Delaware Judge Upholds Election Approving Tax Hike - WBOC-TV 16, Delmarvas News Leader, FOX 21 -

Delaware Judge Upholds Election Approving Tax Hike

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DOVER, Del. (AP)- A Delaware judge on Wednesday upheld a local school district election in which residents approved a property tax increase, despite finding that the district's advocacy for the tax hike violated a provision in Delaware's constitution aimed at ensuring free and equal elections.
    
In a 186-page ruling, Vice Chancellor J. Travis Laster said the Red Clay district violated the constitution's elections clause by holding 75 family-focused events at 23 school building polling places on the day of the vote. The events, he said, served as targeted rewards for families of Red Clay students and drew them to the polls "en masse."
    
"An election is not 'free and equal' when the government provides targeted rewards for voting to a group it believes will support its favored position," wrote Laster, who noted that the events also resulted in crowded parking lots that interfered with access to the polls for some elderly and disabled residents.
    
"An election in which the government obstructs the ability of elderly and disabled voters to access the polls is not 'free and equal," Laster wrote.
    
The judge also said Red Clay violated the elections clause by engaging in an aggressive, one-side campaign in favor of the tax increase that exceeded the limited advocacy permitted under state law.
    
The district's tactics included using confidential information about Red Clay families to promote voting by parents, assigning each school a goal for "Yes" voters, and having teachers place stickers on their elementary school students on election day as a reminder for parents to vote.
    
Despite such conduct, Laster upheld the election results, saying there was no evidence that officials acted with ill will or in bad faith, but instead had the laudable goal of ensuring adequate school funding.
    
"Although this case focuses on Red Clay's election-related conduct, it stems from dysfunction in Delaware's system for funding public schools," the judge wrote.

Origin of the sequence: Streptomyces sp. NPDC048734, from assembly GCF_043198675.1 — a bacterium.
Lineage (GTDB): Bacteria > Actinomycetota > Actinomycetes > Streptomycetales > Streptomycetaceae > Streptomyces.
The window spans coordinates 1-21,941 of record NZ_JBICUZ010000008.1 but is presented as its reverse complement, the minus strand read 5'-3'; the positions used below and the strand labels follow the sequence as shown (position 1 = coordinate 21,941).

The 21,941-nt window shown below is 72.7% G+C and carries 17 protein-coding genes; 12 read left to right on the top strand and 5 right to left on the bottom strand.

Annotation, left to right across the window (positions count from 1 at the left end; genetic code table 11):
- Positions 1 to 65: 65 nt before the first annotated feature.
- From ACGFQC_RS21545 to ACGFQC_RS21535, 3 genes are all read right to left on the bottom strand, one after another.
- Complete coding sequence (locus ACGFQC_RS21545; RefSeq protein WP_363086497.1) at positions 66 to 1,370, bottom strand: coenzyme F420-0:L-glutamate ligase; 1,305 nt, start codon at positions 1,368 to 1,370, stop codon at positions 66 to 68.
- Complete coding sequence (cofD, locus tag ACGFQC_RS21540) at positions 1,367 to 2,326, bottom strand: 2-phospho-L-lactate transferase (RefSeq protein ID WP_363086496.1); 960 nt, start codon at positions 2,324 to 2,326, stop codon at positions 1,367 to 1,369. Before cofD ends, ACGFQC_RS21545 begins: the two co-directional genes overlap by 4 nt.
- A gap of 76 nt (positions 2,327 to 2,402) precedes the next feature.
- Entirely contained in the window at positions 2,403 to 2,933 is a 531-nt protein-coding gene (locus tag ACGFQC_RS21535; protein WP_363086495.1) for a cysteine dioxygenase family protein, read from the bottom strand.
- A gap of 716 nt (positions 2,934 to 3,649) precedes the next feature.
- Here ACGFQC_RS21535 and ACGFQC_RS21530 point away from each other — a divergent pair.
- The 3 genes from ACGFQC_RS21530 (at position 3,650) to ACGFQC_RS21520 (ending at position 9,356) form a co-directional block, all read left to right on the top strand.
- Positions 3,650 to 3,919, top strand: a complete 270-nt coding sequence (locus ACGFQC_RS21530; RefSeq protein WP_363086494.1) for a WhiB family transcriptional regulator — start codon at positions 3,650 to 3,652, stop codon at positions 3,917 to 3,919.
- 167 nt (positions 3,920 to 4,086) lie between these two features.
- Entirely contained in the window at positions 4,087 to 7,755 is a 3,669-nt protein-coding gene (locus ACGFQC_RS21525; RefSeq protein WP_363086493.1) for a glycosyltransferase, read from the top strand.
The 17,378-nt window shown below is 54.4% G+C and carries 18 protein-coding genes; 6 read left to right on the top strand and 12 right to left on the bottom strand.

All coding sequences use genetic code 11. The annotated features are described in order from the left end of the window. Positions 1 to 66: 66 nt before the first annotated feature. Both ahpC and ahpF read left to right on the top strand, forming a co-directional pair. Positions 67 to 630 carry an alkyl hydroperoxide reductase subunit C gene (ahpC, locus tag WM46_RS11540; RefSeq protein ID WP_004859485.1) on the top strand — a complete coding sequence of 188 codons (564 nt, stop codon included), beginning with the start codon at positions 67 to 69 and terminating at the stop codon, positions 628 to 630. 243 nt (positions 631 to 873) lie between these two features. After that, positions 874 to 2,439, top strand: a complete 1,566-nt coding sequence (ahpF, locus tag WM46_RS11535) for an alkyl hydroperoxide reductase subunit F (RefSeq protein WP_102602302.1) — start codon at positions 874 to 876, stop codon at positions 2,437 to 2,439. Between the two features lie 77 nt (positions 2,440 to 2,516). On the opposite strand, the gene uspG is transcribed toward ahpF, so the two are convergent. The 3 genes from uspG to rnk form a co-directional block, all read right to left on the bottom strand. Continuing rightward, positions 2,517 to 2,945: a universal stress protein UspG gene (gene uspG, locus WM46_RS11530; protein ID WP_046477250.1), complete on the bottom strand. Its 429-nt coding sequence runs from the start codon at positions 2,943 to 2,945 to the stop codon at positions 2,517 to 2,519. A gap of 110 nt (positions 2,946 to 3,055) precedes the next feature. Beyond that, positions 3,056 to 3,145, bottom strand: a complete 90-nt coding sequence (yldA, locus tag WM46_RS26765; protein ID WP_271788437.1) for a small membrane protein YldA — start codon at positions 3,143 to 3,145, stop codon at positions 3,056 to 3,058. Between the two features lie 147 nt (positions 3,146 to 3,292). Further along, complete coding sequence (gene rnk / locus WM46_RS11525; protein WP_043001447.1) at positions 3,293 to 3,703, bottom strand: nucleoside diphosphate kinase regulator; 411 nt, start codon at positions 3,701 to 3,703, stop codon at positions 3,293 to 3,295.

Laster noted that, for a variety of reasons, New Castle County has not reassessed property values since 1983. Similarly, Kent and Sussex counties have not updated their assessments since 1987 and 1974, respectively.
    
Laster noted that if a county conducts periodic reassessments, as called for in state law, the underlying tax base would rise as property values increased. Accordingly, the same tax rate would generate more money for school districts, which would not have to seek tax increases as frequently.
    
"In my view, Delaware's statutory framework is not supposed to force school districts into a vicious cycle of regular referendums," the judge wrote. "But without action by the political branches, school districts must resort to the only tool they have: the referendum process."
    
Kathleen MacRae, executive director of the American Civil Liberties Union of Delaware, which filed the lawsuit on behalf of a district resident and her elderly parents, described Wednesday's ruling as a victory for democracy.
    
"Government, including school districts, cannot use their power to rig elections in violation of state law ... School district and other officials up and down state are now on notice that Red Clay's conduct crossed the line," she said.
    
The Red Clay election, in which residents voted 6,395 to 5,515 for the tax increase, resulted in a failed effort in the General Assembly to mandate that all school elections in Delaware be conducted by mail and be limited to registered voters. The bill also would have limited school districts to one tax referendum per year.
    
A Red Clay spokeswoman had no immediate comment.

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